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Uncovering the mechanisms of cryoprotectant toxicity and improving cryopreservation protocols

  • Full or part time

    Prof Hall
  • Application Deadline
    Applications accepted all year round
  • Self-Funded PhD Students Only
    Self-Funded PhD Students Only

Project Description

Cryopreservation is the process of placing cells, organs or even whole organisms at low temperatures so that they remain in a state of suspended animation and function is preserved. Cryobiology is a crucial area of research for modern biotechnology due to the importance of biobanking, from developing reliable stem cell storage systems, organ banking for transplants as well as storage for engineered tissues. At present, cryopreservation technology is only successful for cell lines and very small tissues. More research is required before whole organs can successfully be cryopreserved while retaining their biological integrity. Given the importance of organ transplants and the growing field of tissue engineering, perfecting cryopreservation methods would have a profound impact on medicine.

We are looking for an enthusiastic and ambitious student to study cryopreservation and cryoprotectant toxicity. The constraints placed by delicate biological structures set many challenges for the science of cryopreservation. The chemicals which block ice formation and remove intracellular water (called cryoprotectants) are also toxic, to varying degrees. The complexity of this toxicity effect has been the biggest barrier to clinical application of vitrification in human tissues and organs. To unravel this complex sequence of interactions, we are using many techniques combined with genomic methods to study the mechanisms of cryoprotectant toxicity in human cells. Our goal is to identify genes and other mechanisms at work in cryoprotectant toxicity; this will give us direct targets for drug discovery. The exact direction of this project, however, will be adapted to fit the research interests of the student. Ultimately we aim to improve cryopreservation protocols to make long-term storage of stem cells, engineered tissues and organs more efficient.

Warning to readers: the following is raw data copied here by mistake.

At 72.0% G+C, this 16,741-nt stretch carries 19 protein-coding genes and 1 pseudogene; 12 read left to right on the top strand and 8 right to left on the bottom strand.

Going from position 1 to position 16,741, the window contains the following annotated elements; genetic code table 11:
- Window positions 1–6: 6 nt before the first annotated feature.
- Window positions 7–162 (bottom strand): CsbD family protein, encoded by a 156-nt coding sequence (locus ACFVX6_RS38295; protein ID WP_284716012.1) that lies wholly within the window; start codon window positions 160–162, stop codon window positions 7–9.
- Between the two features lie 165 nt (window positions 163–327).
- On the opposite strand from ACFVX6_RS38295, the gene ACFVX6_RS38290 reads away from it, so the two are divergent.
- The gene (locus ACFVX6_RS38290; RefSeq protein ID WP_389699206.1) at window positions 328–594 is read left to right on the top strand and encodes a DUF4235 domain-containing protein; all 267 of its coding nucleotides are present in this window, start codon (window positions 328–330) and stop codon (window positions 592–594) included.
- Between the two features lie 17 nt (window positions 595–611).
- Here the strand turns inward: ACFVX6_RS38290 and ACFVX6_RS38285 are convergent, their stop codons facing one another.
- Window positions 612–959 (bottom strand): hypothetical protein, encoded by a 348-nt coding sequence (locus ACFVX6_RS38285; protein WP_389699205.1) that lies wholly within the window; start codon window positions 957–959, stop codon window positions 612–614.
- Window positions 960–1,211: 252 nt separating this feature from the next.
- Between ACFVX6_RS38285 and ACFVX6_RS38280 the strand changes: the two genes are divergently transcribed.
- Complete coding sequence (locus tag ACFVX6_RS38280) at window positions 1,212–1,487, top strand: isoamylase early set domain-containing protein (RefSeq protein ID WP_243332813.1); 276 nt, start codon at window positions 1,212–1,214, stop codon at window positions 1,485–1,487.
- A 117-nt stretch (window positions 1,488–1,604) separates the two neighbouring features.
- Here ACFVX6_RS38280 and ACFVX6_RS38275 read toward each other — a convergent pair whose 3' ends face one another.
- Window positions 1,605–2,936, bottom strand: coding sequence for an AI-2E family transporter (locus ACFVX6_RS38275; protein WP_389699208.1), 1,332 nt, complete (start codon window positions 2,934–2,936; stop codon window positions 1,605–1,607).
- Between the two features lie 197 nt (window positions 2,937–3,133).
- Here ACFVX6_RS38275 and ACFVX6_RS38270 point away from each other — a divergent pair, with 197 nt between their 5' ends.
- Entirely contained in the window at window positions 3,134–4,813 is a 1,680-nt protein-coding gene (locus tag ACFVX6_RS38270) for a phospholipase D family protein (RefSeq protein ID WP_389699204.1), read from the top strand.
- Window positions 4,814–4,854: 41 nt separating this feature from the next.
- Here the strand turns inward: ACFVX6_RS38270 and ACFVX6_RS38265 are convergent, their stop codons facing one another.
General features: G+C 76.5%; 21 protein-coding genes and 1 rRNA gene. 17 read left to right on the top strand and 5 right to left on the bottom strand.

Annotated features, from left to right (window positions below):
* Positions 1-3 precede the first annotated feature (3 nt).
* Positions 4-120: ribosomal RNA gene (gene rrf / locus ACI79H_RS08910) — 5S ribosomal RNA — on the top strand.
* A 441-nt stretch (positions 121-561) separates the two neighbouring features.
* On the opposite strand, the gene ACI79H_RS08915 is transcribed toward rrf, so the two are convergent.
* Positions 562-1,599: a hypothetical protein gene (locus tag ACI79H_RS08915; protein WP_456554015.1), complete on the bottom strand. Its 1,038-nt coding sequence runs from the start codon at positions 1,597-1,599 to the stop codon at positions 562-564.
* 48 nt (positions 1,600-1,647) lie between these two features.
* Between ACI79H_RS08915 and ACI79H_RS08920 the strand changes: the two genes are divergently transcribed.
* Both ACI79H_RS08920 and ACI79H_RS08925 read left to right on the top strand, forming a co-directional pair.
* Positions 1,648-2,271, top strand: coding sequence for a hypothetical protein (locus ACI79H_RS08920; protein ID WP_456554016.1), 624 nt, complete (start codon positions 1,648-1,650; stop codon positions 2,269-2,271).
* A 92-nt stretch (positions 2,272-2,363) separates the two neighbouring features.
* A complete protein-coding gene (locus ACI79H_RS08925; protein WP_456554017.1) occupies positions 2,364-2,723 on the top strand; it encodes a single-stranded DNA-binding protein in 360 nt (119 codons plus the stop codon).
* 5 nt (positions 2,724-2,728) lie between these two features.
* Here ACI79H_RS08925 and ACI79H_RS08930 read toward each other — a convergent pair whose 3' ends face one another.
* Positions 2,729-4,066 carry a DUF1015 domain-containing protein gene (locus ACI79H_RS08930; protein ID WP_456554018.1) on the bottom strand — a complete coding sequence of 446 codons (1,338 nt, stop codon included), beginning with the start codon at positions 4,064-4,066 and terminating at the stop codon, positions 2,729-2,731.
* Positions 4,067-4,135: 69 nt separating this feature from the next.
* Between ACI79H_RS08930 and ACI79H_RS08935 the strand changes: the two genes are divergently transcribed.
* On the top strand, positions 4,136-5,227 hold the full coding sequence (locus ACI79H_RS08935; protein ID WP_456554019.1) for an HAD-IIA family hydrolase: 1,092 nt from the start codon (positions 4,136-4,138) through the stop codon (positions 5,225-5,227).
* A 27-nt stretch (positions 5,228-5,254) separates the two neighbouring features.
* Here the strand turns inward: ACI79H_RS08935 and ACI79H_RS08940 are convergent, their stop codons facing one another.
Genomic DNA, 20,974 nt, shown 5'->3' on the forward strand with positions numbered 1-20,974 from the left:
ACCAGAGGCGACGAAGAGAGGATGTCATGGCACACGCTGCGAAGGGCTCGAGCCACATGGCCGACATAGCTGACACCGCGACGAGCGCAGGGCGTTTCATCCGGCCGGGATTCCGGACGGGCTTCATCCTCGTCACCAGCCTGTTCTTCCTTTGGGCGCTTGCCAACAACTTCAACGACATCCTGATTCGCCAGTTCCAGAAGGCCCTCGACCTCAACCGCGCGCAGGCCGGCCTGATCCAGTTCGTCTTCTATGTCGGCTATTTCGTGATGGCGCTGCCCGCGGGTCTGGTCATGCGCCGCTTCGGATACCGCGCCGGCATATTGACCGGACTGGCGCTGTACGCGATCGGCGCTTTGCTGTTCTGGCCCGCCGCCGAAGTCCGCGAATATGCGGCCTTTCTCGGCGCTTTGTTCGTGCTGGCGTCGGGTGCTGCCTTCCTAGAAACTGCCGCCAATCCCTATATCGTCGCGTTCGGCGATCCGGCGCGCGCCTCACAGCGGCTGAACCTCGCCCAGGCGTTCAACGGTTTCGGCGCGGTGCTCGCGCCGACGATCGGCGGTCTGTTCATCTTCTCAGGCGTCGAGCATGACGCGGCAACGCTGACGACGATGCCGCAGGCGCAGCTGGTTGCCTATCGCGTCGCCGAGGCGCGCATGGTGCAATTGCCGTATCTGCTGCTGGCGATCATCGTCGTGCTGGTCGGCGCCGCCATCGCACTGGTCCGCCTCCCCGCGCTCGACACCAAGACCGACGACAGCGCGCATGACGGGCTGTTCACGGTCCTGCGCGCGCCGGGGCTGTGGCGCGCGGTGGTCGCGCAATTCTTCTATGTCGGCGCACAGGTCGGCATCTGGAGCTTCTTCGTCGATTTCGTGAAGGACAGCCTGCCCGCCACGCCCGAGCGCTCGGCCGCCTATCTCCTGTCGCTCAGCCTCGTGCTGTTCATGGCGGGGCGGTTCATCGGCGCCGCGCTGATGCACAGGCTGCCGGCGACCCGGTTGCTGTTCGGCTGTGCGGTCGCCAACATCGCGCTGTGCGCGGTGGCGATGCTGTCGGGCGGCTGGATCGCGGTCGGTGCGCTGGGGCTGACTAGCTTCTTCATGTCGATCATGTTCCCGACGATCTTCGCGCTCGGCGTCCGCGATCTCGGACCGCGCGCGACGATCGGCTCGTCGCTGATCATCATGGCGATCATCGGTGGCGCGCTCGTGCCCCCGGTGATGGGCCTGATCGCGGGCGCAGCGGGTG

Further details about our work on cryopreservation are available at:
http://cryopreservation.org.uk/

More information about our lab is also available online:
https://www.liv.ac.uk/integrative-biology/staff/joao-de-magalhaes/

Potential applicants are encouraged to contact Dr de Magalhaes () in the first instance for an informal discussion.

Training associated with this project:
This project will provide a rich and diverse training in contemporary cell and molecular biology techniques, biochemistry, toxicology and cryobiology. Specifically, the student will be trained in cell and molecular biology techniques such as mammalian cell culture, qRT-PCR and RNAi.

In addition to the generic skills training that is provided through the Institute and University PhD programme, the student will be supported by an excellent infrastructure and will work closely with experts on cell biology, pharmacology and toxicology. This diverse and stimulating environment will allow a creative and talented student to develop key skills and the project is flexible enough to allow the student to develop his or her own research interests. The student will be well-prepared for a successful career in research and in industry.

Funding Notes

This project is open to applicants who are able to obtain their own funding for tuition fee, consumable laboratory costs and living expenses.

A fees bursary may be available for suitably qualified applicants.

References

Cordeiro et al. Insights on cryoprotectant toxicity from gene expression profiling of endothelial cells exposed to ethylene glycol. Cryobiology (in press)

Guibert et al. Organ preservation: current concepts and new strategies for the next decade. Transfus Med Hemother 38, 125–142 (2011).

Fahy et al. Cryopreservation of complex systems: the missing link in the regenerative medicine supply chain. Rejuvenation Res. 9, 279–291 (2006).

Fahy et al. Cryopreservation of organs by vitrification: perspectives and recent advances. Cryobiology 48, 157–178 (2004).

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